Sam walks into a brothel and punches Dareon in the face for being a deserter. When a second person interferes, Sam fights him too, and only stops when he is thrown out. The Other-killing may have been a fluke and the election more a result of cunning rather than courage (Sam himself points out that he is smart, even if he is craven, a fact also admitted by Mormont) but this is one occasion in which he throws his cowardice to the winds and starts a fight.
Apparently, what Sam really needs to overcome his cowardice is someone to fight for. He's too scared to defend himself, but when someone is threatening Gilly or selfishly leaving Maester Aemon to die, he goes (quite literally) medieval on them.
It may not have worked, but Asha's attempt was pretty cool as well. While the other would be kings pass out riches to win support, she tips over chests full of pebbles, pinecones, and turnips, the "spoils" of raiding Westeros, and makes her case that the war has been utterly fruitless for the Ironborn. And she has the brass to do this as a girl, when no woman has ever claimed the seastone throne before. And she would have won if Euron wasn't an even better showman with a magic horn to back him up.
Speaking of Magnificent Bastards, Littlefinger running rings around the Lords of the Vale, who want to kick him out of the Eyrie. It is also quite satisfying to see Sansa finally picking up on his methods.
Kevan Lannister's Refuge in Audacity telling off of Cersei after she asks him to become the new King's Hand. Then he leaves her with a hint that he believes the accusation of incest between her and Jaime.
Ser Kevan also flat out calls her a poor ruler and when she argues that Joffrey was alive she ruled through him and intends to do the same through Tommen he simply points out that she is also a bad mother. Cersei is so enraged that she throws her wine in his face.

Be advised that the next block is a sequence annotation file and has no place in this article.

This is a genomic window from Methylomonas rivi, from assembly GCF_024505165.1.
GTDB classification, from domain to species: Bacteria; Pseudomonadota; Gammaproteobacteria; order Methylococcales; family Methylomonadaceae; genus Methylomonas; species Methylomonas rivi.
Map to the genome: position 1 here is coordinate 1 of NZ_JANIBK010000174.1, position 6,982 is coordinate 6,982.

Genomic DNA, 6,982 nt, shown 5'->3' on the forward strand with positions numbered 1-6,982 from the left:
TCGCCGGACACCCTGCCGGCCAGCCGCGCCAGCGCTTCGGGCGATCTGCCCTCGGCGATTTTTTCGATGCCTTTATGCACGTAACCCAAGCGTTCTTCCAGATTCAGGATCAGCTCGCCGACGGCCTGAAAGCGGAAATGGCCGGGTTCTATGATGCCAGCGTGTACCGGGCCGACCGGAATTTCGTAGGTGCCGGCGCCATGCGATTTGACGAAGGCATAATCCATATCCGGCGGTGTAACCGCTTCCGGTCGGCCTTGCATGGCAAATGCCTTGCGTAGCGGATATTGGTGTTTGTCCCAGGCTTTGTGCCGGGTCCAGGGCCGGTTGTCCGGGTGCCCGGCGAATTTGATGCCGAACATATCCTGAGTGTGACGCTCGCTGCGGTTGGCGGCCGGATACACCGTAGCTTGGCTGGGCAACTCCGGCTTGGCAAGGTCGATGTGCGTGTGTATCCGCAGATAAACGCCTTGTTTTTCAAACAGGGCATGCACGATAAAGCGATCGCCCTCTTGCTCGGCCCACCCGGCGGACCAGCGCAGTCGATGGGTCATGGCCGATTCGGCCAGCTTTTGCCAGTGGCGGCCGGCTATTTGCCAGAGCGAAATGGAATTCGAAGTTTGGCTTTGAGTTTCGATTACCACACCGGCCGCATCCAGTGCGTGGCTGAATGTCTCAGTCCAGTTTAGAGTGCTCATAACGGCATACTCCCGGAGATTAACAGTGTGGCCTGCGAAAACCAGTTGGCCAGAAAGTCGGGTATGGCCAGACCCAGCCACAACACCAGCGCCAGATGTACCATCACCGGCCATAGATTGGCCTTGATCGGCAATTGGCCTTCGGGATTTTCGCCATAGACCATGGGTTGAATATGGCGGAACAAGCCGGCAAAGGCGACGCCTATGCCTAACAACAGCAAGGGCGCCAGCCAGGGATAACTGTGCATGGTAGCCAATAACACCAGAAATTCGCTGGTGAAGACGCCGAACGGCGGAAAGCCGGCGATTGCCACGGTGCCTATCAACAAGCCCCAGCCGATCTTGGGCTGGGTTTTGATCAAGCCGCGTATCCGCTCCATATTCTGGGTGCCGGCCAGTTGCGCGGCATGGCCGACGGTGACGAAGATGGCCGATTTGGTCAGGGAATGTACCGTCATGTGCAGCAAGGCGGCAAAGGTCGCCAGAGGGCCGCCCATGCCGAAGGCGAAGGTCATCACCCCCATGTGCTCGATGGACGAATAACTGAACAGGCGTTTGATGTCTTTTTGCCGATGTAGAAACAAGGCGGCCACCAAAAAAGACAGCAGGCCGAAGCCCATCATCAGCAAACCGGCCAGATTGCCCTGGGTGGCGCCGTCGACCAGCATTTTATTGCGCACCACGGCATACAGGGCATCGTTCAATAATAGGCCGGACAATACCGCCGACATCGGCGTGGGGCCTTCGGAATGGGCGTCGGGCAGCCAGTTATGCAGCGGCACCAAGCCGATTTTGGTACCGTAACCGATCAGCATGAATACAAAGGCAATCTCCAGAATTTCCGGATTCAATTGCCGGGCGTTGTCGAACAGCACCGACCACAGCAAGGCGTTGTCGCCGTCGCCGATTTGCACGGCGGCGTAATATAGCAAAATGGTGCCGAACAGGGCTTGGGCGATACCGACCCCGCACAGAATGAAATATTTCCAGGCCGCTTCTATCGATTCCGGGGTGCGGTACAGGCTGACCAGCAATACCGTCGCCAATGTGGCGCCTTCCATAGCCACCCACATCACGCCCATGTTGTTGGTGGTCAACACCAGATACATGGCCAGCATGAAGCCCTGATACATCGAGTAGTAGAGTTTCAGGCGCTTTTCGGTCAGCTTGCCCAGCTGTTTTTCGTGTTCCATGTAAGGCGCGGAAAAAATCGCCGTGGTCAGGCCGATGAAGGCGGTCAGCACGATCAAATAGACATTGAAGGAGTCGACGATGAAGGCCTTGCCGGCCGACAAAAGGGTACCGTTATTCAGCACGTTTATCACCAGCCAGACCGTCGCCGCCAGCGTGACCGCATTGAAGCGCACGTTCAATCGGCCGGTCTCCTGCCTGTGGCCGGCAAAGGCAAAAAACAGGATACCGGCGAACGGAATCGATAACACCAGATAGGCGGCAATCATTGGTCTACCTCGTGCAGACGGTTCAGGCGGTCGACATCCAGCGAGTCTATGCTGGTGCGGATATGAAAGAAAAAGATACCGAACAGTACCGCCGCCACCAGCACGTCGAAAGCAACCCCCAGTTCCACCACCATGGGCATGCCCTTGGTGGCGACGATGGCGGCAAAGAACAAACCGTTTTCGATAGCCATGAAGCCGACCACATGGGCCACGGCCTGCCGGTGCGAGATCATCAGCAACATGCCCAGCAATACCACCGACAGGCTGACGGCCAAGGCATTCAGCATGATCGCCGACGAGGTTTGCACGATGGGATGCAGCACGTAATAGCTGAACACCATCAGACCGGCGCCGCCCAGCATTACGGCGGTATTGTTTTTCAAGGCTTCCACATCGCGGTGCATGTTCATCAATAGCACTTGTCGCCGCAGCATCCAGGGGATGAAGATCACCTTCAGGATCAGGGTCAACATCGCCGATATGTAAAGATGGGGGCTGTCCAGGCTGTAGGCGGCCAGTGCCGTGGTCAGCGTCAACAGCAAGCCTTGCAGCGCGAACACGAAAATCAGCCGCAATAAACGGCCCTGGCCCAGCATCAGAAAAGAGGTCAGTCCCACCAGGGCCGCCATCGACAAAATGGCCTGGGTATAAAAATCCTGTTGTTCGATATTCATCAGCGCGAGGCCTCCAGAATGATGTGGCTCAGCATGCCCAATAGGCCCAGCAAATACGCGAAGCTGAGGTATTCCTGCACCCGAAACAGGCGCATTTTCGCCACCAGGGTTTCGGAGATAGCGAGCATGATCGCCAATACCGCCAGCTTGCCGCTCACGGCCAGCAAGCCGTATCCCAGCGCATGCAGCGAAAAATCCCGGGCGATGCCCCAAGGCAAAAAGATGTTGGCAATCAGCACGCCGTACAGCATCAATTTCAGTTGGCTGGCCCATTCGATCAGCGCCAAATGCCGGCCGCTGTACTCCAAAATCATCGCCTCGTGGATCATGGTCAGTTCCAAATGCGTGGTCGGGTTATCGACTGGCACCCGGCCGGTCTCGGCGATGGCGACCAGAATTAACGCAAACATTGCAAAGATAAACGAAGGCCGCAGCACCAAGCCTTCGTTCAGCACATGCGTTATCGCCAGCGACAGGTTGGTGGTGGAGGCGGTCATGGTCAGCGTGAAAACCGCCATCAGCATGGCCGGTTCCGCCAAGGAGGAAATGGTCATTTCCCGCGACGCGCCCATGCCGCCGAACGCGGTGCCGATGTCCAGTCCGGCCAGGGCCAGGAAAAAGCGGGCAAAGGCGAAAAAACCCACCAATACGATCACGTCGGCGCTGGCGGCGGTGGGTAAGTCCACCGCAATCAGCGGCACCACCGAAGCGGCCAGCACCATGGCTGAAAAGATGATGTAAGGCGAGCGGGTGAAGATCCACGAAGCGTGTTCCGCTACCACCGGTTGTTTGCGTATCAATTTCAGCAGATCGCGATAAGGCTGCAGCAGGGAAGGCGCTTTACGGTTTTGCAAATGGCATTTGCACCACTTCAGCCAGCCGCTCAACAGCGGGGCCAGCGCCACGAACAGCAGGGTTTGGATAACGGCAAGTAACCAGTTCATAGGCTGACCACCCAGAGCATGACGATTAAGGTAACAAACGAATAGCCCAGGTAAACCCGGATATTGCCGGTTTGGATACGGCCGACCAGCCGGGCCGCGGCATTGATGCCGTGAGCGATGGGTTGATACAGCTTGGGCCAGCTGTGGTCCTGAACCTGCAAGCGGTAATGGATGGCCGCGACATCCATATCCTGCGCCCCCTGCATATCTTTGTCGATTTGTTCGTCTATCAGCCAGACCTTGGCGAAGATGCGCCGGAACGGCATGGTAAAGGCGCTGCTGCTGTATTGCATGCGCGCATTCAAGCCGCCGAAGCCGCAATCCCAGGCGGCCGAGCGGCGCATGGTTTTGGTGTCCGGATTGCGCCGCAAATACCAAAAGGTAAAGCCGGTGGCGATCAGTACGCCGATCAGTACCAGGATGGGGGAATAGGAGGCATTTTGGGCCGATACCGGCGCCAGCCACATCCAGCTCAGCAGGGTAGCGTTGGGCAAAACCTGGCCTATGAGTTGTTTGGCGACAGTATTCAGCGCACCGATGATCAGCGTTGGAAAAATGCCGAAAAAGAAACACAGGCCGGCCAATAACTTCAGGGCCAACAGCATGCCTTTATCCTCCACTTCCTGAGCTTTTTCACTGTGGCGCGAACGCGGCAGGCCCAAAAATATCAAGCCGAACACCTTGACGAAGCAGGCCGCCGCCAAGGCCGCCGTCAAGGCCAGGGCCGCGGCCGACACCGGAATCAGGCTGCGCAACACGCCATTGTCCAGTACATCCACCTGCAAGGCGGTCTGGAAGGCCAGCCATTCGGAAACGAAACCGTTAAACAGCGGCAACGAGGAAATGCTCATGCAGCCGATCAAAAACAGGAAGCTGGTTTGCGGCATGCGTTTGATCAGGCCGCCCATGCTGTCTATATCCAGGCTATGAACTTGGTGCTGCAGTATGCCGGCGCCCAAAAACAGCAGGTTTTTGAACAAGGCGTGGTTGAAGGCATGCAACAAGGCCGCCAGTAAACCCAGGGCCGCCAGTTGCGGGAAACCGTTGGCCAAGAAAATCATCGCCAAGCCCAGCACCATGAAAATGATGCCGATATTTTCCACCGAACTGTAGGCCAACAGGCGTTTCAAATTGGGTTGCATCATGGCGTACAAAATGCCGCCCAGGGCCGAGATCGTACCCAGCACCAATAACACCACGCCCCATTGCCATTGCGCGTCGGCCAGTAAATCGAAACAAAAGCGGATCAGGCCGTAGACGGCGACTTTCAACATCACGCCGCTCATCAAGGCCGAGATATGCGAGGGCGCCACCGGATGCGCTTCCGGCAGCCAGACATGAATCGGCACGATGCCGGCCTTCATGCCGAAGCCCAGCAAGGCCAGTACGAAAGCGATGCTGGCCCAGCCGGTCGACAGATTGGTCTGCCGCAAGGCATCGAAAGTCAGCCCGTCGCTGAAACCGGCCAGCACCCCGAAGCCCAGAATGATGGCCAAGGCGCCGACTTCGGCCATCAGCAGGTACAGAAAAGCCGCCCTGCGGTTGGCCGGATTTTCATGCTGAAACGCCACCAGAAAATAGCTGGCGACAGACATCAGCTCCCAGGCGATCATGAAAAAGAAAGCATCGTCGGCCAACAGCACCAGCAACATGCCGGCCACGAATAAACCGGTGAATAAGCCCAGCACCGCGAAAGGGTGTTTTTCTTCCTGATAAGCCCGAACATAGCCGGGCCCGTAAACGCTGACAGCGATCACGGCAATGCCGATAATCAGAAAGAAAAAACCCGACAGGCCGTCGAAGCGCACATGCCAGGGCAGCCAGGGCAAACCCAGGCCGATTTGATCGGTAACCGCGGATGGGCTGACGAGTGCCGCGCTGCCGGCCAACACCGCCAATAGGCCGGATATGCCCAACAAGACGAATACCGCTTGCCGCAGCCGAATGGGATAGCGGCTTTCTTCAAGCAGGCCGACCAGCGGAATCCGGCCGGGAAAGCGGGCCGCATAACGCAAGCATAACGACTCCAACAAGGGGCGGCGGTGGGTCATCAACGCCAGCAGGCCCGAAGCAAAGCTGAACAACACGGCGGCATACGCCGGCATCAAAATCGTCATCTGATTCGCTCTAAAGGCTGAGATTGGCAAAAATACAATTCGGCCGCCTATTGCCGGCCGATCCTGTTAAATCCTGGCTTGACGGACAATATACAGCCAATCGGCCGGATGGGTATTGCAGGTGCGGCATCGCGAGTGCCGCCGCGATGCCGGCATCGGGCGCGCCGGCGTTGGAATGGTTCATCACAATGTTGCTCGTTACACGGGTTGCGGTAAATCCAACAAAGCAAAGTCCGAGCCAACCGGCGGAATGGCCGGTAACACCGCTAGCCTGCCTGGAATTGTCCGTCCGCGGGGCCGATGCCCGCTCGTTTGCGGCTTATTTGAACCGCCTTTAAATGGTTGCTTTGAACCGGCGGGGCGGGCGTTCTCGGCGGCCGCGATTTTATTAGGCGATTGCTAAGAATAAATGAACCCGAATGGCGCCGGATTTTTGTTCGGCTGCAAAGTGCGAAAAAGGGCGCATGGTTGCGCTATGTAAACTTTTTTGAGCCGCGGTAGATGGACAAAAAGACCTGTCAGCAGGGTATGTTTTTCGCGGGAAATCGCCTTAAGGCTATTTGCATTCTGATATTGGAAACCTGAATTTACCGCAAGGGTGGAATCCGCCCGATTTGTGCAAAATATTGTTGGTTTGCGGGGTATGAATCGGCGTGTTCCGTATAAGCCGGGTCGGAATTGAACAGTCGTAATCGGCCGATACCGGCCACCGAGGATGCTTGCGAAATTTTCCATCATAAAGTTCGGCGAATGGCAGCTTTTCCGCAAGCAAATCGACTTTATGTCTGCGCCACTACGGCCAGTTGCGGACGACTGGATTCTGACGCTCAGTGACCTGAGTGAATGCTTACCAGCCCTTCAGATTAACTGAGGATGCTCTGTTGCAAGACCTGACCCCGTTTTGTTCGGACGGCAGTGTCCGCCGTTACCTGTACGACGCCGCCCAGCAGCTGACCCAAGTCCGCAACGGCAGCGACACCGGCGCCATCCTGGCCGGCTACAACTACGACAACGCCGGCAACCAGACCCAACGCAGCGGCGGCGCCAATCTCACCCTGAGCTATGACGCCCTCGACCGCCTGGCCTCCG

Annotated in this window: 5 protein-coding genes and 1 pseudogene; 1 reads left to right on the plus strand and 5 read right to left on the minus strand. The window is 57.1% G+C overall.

When Brienne is down on the ground, pinned down by Biter, Gendry runs to him with a spear and kills him (remember, we're talking about Biter). It's one of the few moments, especially this late in the books, that we remember that he is not only the bastard but the physical legacy of RobertBaratheon. Gives us another look at just how powerful Robert, who had been trained and well-fed all of his life, must have been in his prime, or even just as a boy.
Also Brienne killing Shagwell the fool - "Laugh!" but Shagwell could only moan and cry.
"Sapphires." Finally, Rorge gets what is coming to him.
Margaery Tyrell gets an amazingly satisfying moment after Cersei, in a fit of staggering paranoia, frames her for adultery and treason and has her arrested by the Faith. She goes to visit Margaery in her cell to show support (i.e., stealth gloating), but Margaery is having precisely none of Cersei's bullshit:
Cersei donned a look of hurt. “You wrong me, daughter. All I want—”
Doran Martell reveals his master plan to destroy the Lannisters and put the Targaryens on the throne, complete with those chilling words: Vengeance. Justice. Fire and Blood.
In the next book, he gets wind of Cersei's plan to kill his son, with himself as a witness that she wasn't involved, and quickly alters his years-long plan by sending three of the Sand Snakes out to further keep an eye on everything in King's Landing. The man is officially a Magnificent Bastard to rival Littlefinger; not bad for someone who's long been crippled by gout.
Oberyn may be the deadly viper, but as Doran rightly boasts, he is the grass that hides the snake, and thus far more dangerous. He's been patiently plotting against the Lannisters for years, hiding this even from his own family.